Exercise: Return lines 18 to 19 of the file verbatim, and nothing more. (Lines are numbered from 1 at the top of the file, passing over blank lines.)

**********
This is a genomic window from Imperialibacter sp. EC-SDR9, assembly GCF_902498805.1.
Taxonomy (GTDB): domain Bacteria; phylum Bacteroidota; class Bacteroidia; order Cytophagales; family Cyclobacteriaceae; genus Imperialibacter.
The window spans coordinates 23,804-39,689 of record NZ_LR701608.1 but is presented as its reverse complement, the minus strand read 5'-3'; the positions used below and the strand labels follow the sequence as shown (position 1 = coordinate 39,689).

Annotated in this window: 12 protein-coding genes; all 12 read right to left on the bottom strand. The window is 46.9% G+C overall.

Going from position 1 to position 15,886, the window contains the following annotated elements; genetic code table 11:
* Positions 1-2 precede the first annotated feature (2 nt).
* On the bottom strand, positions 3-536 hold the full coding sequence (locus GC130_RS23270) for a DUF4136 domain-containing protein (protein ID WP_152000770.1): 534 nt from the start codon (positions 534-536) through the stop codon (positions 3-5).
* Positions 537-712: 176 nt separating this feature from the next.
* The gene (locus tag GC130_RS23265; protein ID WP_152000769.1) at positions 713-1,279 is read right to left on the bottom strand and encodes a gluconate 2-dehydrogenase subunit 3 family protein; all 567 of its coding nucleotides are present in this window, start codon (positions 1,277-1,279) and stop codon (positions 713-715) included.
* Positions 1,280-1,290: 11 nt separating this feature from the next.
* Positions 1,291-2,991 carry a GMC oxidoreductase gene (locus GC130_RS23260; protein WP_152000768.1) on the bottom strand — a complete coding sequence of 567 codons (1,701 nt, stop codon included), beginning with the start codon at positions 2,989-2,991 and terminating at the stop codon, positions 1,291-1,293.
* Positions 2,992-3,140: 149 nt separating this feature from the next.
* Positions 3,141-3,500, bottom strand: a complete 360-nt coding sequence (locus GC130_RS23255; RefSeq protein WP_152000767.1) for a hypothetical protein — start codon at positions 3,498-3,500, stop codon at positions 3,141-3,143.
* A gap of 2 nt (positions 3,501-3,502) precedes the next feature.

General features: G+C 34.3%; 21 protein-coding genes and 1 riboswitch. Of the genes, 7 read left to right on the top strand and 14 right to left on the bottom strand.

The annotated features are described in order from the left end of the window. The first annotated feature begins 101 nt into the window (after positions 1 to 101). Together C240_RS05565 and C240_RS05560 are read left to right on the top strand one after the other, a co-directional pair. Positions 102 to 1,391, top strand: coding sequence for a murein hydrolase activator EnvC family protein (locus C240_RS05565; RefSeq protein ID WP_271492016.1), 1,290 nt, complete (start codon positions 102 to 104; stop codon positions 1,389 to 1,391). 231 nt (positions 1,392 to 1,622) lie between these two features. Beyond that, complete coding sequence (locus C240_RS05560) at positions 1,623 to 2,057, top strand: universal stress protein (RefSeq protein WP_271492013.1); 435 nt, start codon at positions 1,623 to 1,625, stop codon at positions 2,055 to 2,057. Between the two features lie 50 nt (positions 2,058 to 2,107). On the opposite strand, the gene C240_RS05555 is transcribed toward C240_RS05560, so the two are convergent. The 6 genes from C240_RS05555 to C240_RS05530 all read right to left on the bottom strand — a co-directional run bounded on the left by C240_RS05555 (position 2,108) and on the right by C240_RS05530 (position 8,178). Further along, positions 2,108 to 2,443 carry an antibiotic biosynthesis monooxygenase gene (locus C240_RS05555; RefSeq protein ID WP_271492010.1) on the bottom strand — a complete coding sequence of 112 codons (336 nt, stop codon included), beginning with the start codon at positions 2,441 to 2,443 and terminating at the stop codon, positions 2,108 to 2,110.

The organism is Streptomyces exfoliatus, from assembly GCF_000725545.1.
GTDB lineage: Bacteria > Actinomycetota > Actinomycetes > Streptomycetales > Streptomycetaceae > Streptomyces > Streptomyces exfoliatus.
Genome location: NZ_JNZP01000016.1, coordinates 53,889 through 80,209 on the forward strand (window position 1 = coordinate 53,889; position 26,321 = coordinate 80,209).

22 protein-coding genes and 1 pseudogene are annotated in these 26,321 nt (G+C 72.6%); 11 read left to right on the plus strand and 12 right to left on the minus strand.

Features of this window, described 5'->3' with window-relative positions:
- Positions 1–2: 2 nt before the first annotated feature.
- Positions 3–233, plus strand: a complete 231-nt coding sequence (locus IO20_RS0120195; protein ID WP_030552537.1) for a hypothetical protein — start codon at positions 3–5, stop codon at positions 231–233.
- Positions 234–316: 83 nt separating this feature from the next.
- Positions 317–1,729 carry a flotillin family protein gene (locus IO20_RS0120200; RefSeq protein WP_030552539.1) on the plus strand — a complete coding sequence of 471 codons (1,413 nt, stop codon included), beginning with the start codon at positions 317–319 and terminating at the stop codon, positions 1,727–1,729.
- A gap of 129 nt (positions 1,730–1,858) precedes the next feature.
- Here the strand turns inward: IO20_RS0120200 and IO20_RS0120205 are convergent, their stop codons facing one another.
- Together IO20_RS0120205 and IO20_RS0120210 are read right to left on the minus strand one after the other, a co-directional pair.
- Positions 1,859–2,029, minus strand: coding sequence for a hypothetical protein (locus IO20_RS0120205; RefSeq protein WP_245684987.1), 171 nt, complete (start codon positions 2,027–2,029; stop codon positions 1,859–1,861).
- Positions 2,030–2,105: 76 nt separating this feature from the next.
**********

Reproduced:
GTDB lineage: Bacteria > Actinomycetota > Actinomycetes > Streptomycetales > Streptomycetaceae > Streptomyces > Streptomyces exfoliatus.
Genome location: NZ_JNZP01000016.1, coordinates 53,889 through 80,209 on the forward strand (window position 1 = coordinate 53,889; position 26,321 = coordinate 80,209).